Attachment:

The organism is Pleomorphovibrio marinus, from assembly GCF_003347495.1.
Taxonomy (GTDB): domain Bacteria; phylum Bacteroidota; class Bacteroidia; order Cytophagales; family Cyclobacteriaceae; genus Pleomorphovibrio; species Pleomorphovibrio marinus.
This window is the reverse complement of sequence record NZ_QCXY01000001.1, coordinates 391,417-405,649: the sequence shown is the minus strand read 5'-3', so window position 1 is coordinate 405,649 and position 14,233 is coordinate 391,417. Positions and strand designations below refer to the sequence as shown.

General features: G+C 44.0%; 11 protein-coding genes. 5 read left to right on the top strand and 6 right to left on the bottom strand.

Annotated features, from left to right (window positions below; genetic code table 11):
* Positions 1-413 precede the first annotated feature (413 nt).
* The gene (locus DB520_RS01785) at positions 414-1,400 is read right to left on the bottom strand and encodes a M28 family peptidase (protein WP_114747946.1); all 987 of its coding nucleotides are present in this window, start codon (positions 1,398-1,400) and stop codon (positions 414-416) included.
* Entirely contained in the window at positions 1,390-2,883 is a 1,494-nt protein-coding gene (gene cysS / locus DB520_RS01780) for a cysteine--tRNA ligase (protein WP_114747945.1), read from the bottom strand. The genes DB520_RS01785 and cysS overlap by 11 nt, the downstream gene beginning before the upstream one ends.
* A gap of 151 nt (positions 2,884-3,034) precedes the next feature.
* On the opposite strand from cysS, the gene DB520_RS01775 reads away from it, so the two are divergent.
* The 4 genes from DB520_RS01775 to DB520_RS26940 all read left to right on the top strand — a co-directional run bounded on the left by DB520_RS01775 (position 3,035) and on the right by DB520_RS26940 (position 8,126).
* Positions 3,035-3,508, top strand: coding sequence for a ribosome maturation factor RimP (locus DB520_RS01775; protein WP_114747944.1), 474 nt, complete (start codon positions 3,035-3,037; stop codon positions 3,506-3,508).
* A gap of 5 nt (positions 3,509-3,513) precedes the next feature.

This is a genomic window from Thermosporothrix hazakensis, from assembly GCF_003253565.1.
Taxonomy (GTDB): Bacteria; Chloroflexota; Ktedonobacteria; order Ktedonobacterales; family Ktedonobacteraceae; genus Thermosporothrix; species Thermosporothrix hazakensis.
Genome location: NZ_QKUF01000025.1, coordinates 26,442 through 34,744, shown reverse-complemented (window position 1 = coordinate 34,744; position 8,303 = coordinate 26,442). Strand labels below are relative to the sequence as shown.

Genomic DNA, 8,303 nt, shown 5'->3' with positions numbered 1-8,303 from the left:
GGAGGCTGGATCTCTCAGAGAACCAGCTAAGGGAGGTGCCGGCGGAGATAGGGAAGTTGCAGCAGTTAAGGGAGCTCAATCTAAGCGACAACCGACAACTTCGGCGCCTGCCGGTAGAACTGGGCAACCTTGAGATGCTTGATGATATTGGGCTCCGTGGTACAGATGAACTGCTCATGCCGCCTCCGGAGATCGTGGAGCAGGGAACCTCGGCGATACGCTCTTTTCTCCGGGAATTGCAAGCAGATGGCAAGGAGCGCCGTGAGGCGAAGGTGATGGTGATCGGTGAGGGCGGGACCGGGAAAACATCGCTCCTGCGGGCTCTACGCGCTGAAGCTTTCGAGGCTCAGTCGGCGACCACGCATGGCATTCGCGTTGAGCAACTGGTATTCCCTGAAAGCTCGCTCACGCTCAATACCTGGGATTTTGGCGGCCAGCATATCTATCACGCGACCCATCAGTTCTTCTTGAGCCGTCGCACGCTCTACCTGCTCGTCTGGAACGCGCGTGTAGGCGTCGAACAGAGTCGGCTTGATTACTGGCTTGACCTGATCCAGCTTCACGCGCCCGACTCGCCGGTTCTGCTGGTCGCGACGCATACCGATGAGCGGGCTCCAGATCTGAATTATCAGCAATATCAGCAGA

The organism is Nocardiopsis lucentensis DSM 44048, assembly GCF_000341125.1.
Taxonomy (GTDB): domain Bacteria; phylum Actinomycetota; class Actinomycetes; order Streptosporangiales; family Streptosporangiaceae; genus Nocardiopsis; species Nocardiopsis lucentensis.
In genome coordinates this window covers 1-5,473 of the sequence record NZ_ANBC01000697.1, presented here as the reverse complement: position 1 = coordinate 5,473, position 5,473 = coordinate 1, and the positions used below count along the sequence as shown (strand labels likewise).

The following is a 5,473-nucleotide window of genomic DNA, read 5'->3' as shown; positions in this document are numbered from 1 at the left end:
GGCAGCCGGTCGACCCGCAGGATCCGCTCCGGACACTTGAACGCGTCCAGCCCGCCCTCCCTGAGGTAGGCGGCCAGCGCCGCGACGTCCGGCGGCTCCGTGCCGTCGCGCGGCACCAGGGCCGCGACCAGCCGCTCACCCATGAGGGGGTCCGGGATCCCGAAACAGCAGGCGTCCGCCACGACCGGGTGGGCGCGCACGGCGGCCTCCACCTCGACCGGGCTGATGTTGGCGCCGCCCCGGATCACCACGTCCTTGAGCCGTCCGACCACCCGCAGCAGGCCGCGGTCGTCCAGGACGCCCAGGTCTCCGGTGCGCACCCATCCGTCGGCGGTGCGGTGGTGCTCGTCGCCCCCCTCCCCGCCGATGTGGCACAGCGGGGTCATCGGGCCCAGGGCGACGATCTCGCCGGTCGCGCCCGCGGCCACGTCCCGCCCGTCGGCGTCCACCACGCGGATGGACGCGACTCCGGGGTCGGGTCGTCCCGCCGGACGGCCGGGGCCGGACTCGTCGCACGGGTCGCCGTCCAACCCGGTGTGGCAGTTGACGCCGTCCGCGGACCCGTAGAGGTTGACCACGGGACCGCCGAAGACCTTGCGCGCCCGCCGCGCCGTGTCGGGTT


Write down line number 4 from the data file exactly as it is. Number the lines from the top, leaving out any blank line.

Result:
General features: G+C 44.0%; 11 protein-coding genes. 5 read left to right on the top strand and 6 right to left on the bottom strand.